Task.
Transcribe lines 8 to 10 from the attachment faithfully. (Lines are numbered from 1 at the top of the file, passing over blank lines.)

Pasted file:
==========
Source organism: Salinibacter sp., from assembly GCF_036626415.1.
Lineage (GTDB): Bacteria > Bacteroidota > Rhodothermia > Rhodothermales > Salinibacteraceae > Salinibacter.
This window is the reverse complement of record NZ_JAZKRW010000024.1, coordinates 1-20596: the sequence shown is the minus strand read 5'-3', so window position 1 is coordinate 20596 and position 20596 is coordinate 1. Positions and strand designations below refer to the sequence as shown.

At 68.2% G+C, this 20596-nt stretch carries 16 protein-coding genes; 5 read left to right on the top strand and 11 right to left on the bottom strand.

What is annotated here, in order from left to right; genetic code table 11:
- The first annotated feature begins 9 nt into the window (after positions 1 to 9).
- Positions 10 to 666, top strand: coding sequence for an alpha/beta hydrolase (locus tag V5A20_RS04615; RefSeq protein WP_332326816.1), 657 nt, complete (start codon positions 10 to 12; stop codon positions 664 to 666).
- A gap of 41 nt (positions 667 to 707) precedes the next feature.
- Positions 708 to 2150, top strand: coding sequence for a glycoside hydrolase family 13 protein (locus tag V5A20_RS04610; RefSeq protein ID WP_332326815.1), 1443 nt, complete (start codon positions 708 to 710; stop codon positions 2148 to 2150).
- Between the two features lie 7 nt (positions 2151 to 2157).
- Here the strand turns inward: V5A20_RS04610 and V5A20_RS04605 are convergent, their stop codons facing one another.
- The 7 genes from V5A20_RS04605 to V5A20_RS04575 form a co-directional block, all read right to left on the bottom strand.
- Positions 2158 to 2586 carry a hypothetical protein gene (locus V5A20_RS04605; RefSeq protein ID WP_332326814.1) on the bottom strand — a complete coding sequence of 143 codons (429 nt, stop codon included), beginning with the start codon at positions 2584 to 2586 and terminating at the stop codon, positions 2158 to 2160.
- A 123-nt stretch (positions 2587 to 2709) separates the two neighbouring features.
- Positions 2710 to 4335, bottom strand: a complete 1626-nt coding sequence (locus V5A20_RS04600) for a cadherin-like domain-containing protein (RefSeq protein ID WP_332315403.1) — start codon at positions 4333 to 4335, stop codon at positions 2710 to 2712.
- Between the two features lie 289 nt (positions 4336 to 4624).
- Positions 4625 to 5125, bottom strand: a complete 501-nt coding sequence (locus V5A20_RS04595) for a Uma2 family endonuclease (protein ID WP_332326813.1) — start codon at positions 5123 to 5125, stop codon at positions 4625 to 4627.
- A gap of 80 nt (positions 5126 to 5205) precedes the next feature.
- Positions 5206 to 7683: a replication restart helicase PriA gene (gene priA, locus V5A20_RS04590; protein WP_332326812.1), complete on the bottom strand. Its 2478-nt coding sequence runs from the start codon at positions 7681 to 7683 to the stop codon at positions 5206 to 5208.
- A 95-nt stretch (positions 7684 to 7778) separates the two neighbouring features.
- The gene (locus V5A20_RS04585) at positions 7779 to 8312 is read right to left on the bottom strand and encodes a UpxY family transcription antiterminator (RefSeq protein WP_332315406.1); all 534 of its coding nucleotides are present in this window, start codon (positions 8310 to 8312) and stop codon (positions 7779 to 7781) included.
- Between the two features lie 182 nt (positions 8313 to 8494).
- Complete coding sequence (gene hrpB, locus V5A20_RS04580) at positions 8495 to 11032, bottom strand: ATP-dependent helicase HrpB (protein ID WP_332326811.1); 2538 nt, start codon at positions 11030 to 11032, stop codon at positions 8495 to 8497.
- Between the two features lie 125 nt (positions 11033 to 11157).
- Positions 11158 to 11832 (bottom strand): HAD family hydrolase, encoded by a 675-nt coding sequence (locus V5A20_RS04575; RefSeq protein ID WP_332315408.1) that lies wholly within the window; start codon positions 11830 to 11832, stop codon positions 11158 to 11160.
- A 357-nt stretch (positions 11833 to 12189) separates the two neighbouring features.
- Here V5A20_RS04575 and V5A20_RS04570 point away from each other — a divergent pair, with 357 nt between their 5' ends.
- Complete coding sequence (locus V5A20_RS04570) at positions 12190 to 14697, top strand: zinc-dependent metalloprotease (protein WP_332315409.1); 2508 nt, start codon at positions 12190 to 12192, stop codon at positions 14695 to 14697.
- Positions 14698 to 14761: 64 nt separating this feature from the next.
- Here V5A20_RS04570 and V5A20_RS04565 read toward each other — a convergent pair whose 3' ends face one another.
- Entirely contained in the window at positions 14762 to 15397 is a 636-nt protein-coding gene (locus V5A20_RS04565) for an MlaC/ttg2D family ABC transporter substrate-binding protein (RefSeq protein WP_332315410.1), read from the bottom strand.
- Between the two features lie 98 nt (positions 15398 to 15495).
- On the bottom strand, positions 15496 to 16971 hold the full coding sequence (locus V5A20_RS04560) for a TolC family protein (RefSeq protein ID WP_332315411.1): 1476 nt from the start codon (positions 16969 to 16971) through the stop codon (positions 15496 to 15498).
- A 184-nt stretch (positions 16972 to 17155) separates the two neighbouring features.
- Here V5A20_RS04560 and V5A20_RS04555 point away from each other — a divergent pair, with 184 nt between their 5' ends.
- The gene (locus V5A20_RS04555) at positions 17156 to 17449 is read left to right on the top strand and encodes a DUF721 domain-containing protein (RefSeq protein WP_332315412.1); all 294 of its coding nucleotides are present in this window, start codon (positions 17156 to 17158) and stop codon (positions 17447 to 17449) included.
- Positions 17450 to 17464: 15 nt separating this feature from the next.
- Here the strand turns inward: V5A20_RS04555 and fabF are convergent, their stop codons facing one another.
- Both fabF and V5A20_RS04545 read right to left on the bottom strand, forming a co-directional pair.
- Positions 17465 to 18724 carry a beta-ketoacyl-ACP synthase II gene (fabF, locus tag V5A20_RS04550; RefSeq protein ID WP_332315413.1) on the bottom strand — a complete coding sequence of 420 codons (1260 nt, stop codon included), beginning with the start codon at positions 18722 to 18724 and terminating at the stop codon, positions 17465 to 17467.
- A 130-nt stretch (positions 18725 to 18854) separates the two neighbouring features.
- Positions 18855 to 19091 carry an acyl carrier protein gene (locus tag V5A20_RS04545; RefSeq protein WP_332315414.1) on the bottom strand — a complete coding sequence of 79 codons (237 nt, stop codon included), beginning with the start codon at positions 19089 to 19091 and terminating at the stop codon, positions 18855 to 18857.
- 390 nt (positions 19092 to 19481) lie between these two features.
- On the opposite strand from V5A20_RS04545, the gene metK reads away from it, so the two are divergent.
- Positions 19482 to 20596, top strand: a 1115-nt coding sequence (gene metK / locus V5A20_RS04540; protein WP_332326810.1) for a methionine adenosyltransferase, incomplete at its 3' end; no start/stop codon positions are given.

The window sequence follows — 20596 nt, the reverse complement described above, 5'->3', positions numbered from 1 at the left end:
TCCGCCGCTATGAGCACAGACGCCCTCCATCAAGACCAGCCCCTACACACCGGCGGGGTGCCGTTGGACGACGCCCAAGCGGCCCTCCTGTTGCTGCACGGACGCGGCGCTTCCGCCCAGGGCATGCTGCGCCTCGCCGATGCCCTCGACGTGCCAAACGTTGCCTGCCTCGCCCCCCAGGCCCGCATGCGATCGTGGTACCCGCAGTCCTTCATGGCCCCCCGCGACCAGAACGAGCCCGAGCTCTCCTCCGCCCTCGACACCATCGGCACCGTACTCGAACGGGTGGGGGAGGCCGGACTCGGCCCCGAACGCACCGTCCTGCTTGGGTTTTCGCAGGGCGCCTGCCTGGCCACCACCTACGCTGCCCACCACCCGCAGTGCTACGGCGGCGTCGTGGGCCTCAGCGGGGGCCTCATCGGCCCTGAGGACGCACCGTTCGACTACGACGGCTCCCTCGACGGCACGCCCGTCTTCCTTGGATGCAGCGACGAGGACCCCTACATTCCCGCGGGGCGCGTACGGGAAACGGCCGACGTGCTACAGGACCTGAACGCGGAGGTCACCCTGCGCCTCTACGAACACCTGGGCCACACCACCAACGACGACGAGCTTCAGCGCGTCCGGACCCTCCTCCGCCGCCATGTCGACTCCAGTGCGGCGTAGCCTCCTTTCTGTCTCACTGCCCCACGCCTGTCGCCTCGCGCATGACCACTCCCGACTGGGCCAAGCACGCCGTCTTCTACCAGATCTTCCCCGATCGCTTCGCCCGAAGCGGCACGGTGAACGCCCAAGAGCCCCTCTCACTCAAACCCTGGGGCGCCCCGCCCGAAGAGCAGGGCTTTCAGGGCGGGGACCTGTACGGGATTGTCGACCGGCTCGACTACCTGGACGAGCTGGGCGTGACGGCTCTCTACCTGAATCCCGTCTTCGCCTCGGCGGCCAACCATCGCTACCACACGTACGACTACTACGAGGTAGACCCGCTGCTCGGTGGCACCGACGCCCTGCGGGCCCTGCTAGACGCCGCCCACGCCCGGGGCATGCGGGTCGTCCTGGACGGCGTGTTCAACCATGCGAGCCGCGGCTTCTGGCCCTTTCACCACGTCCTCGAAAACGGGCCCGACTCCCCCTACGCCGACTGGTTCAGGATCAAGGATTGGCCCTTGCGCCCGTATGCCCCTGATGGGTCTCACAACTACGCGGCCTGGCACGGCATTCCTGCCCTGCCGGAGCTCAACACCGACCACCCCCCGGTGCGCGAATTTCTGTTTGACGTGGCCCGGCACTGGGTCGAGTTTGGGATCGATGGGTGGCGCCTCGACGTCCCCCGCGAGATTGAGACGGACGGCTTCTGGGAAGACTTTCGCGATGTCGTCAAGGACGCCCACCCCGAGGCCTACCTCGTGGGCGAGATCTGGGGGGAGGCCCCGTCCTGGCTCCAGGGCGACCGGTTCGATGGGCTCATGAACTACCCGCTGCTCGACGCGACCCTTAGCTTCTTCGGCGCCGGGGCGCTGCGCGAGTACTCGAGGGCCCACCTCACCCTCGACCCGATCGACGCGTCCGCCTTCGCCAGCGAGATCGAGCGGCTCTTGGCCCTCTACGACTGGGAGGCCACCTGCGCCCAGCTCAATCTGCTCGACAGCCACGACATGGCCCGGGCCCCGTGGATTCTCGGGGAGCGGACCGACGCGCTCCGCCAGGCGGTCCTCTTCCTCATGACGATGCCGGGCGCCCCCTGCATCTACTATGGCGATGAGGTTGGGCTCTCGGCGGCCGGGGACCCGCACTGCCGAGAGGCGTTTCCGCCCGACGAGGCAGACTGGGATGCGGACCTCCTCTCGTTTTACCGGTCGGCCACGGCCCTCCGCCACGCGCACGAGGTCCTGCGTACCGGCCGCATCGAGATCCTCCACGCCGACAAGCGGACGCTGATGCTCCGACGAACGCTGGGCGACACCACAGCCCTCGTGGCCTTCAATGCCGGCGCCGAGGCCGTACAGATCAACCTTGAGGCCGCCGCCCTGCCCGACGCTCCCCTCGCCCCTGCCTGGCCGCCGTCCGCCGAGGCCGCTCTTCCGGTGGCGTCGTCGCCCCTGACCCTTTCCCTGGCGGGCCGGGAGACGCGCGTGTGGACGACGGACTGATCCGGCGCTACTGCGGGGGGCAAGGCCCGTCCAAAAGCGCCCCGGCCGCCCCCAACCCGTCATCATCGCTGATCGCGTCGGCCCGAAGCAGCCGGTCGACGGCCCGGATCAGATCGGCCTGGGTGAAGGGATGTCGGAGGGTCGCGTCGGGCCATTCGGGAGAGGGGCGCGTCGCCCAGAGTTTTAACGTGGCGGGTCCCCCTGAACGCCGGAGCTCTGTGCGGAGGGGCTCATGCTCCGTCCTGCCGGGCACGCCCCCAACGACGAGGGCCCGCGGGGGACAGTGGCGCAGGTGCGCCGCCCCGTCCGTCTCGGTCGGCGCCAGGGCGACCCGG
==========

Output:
- A gap of 41 nt (positions 667 to 707) precedes the next feature.
- Positions 708 to 2150, top strand: coding sequence for a glycoside hydrolase family 13 protein (locus tag V5A20_RS04610; RefSeq protein ID WP_332326815.1), 1443 nt, complete (start codon positions 708 to 710; stop codon positions 2148 to 2150).
- Between the two features lie 7 nt (positions 2151 to 2157).